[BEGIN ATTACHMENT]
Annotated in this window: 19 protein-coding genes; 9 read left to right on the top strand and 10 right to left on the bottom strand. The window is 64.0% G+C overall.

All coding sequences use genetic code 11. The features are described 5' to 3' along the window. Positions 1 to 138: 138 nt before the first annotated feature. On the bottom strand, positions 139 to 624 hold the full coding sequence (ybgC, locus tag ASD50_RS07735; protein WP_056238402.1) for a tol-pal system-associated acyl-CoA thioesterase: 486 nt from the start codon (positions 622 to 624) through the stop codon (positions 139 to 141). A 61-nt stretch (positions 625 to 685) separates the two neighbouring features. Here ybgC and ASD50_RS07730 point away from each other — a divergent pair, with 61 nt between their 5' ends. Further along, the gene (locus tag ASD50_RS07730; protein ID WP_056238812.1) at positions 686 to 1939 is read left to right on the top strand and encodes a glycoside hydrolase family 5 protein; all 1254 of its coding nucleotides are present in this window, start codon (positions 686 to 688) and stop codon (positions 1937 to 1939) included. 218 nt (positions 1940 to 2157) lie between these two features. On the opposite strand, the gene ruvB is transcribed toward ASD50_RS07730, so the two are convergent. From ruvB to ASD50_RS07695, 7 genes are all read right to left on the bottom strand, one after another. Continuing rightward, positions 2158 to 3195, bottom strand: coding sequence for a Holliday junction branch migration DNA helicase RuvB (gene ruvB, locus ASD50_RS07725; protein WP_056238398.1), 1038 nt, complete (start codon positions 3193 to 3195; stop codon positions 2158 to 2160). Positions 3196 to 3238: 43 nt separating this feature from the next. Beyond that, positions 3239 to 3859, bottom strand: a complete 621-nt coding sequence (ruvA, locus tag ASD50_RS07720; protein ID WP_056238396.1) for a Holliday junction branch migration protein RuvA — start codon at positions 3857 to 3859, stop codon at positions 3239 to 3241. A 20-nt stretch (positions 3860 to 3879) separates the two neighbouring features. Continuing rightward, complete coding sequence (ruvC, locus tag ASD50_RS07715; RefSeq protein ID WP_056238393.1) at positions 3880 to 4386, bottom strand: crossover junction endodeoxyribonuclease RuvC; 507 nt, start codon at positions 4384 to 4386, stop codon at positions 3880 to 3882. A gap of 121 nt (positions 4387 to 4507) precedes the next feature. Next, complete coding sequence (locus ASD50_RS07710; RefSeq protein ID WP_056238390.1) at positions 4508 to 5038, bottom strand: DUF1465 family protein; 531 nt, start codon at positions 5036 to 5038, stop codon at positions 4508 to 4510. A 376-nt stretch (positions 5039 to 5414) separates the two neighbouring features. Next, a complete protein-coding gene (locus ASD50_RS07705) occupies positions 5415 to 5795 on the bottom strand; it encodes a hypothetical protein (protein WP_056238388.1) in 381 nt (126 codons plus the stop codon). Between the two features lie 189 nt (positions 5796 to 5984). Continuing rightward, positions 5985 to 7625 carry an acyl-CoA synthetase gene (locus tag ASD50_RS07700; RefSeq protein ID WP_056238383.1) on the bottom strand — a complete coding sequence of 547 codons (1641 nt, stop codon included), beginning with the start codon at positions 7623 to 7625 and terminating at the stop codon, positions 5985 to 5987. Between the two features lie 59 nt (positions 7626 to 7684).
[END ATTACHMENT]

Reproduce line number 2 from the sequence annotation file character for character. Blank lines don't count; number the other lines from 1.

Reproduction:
All coding sequences use genetic code 11. The features are described 5' to 3' along the window. Positions 1 to 138: 138 nt before the first annotated feature. On the bottom strand, positions 139 to 624 hold the full coding sequence (ybgC, locus tag ASD50_RS07735; protein WP_056238402.1) for a tol-pal system-associated acyl-CoA thioesterase: 486 nt from the start codon (positions 622 to 624) through the stop codon (positions 139 to 141). A 61-nt stretch (positions 625 to 685) separates the two neighbouring features. Here ybgC and ASD50_RS07730 point away from each other — a divergent pair, with 61 nt between their 5' ends. Further along, the gene (locus tag ASD50_RS07730; protein ID WP_056238812.1) at positions 686 to 1939 is read left to right on the top strand and encodes a glycoside hydrolase family 5 protein; all 1254 of its coding nucleotides are present in this window, start codon (positions 686 to 688) and stop codon (positions 1937 to 1939) included. 218 nt (positions 1940 to 2157) lie between these two features. On the opposite strand, the gene ruvB is transcribed toward ASD50_RS07730, so the two are convergent. From ruvB to ASD50_RS07695, 7 genes are all read right to left on the bottom strand, one after another. Continuing rightward, positions 2158 to 3195, bottom strand: coding sequence for a Holliday junction branch migration DNA helicase RuvB (gene ruvB, locus ASD50_RS07725; protein WP_056238398.1), 1038 nt, complete (start codon positions 3193 to 3195; stop codon positions 2158 to 2160). Positions 3196 to 3238: 43 nt separating this feature from the next. Beyond that, positions 3239 to 3859, bottom strand: a complete 621-nt coding sequence (ruvA, locus tag ASD50_RS07720; protein ID WP_056238396.1) for a Holliday junction branch migration protein RuvA — start codon at positions 3857 to 3859, stop codon at positions 3239 to 3241. A 20-nt stretch (positions 3860 to 3879) separates the two neighbouring features. Continuing rightward, complete coding sequence (ruvC, locus tag ASD50_RS07715; RefSeq protein ID WP_056238393.1) at positions 3880 to 4386, bottom strand: crossover junction endodeoxyribonuclease RuvC; 507 nt, start codon at positions 4384 to 4386, stop codon at positions 3880 to 3882. A gap of 121 nt (positions 4387 to 4507) precedes the next feature. Next, complete coding sequence (locus ASD50_RS07710; RefSeq protein ID WP_056238390.1) at positions 4508 to 5038, bottom strand: DUF1465 family protein; 531 nt, start codon at positions 5036 to 5038, stop codon at positions 4508 to 4510. A 376-nt stretch (positions 5039 to 5414) separates the two neighbouring features. Next, a complete protein-coding gene (locus ASD50_RS07705) occupies positions 5415 to 5795 on the bottom strand; it encodes a hypothetical protein (protein WP_056238388.1) in 381 nt (126 codons plus the stop codon). Between the two features lie 189 nt (positions 5796 to 5984). Continuing rightward, positions 5985 to 7625 carry an acyl-CoA synthetase gene (locus tag ASD50_RS07700; RefSeq protein ID WP_056238383.1) on the bottom strand — a complete coding sequence of 547 codons (1641 nt, stop codon included), beginning with the start codon at positions 7623 to 7625 and terminating at the stop codon, positions 5985 to 5987. Between the two features lie 59 nt (positions 7626 to 7684).